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Study Warns of Deaths from ‘Choking Game’

February 14, 2008

At least 82 youth have died as a result of playing what has been called “the choking game,” according to a study released by the Centers for Disease Control and Prevention (CDC). Most of the fatalities are among boys aged 11 to 16.

The choking game involves intentionally trying to choke oneself or another in an effort to obtain a brief euphoric state or “high.” Death or serious injury can result if strangulation is prolonged.

Eighty”“seven percent of these deaths were among males, and most fatalities occurred among those 11 years to 16 years old, with the average age of 13. Choking game deaths were identified in 31 states, the report said.

CDC found most of the deaths occurred when a child engaged in the choking game alone, and that most parents were unaware of the choking game prior to their child’s death.

“Because most parents in the study had not heard of the choking game, we hope to raise awareness of the choking game among parents, health care providers, and educators, so they can recognize warning signs of the activity,” said Robin L. Toblin, Ph.D., M.P.H., the study’s lead author, in a CDC press release. “This is especially important because children themselves may not appreciate the dangers of this activity.”

Three or fewer choking game”“related deaths per year were reported in the news media from 1995 to 2004, the report said. However, 22 deaths occurred in 2005, and 35 in 2006. Nine deaths occurred in the first 10 months of 2007, although the explanation for this decrease is unclear. The researchers said the study probably underestimates the number of deaths.

For this study, CDC analyzed media reports of deaths attributed to the choking game. Deaths were not included unless the report provided evidence that they were a result of the choking game.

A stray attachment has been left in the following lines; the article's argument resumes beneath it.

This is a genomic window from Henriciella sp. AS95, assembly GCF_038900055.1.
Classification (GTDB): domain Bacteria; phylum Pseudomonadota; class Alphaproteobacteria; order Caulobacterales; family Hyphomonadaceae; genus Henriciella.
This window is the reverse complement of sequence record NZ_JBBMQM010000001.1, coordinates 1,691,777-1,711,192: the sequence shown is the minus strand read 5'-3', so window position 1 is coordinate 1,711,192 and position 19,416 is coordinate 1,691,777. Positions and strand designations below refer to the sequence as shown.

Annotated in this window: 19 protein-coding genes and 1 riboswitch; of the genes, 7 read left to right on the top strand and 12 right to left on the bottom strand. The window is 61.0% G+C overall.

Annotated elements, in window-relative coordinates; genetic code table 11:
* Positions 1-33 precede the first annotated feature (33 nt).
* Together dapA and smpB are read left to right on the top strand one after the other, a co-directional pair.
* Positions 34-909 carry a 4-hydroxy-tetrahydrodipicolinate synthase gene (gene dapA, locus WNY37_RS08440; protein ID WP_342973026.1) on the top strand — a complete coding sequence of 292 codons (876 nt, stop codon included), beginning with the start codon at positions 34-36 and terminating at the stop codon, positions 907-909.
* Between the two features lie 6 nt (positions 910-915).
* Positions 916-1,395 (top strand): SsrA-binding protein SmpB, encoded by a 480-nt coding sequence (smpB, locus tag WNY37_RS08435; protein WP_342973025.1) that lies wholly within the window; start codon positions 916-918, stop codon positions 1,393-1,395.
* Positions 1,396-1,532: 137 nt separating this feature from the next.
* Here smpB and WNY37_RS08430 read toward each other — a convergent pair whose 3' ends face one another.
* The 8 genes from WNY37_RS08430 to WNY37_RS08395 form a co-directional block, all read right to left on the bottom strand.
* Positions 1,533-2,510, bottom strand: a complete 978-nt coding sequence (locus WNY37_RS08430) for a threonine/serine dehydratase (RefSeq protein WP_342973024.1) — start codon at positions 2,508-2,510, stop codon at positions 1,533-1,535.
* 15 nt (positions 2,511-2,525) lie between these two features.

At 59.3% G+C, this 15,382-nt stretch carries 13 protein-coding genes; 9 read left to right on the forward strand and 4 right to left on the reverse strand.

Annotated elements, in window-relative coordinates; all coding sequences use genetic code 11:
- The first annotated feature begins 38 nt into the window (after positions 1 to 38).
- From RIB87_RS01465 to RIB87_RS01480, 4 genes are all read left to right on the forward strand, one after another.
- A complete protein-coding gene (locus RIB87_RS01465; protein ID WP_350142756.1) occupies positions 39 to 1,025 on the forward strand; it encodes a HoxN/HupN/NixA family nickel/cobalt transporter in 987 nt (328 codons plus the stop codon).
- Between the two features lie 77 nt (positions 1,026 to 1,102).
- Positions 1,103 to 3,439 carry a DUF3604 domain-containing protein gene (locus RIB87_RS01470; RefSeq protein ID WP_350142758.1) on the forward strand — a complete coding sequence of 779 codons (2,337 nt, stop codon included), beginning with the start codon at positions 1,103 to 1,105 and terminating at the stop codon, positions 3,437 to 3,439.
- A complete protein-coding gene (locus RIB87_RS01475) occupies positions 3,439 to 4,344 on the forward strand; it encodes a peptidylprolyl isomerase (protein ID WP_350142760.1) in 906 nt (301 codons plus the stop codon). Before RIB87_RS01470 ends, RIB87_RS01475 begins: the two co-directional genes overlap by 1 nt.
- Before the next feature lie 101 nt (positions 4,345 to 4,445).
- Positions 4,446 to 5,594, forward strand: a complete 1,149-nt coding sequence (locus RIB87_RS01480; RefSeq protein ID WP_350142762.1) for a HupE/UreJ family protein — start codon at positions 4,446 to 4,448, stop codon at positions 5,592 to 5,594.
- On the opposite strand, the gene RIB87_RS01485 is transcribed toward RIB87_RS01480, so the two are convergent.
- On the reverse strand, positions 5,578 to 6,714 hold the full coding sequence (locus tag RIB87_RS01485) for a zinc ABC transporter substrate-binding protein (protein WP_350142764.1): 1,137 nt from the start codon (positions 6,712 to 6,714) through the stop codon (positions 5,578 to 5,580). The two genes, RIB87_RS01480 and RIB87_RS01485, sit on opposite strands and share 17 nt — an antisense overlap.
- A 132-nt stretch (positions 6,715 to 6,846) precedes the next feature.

“This report is an important first step in identifying the choking game as a public health problem,” said Ileana Arias, Ph.D., director of CDC”²s Injury Center. “More research is needed to identify risk factors that may contribute to kids playing the choking game and to determine what may help to reduce this type of behavior.”

Signs that a child may be engaging in the choking game include discussion of the game, including other terms used for it such as “pass”“out game” or “space monkey”, bloodshot eyes, marks on the neck and severe headaches. Other signs include disorientation after spending time alone, ropes, scarves, and belts tied to bedroom furniture or doorknobs and unexplained presence of things like dog leashes, choke collars and bungee cords.

The agency said if parents believe their child is playing the choking game, they should speak to them about the life”“threatening dangers associated with it and seek additional help if necessary.

There are likely about 100 U.S. choking game deaths per year, said Dr. Tom Andrew, New Hampshire’s chief medical examiner, in an Associated Press report. Dr. Andrew has been studying the phenomenon for several years.

Many coroners and medical examiners probably label the deaths as suicides because they don’t have the time or resources to interview the victim’s friends and look for alternate explanations, he said.

The full CDC publication is available here.




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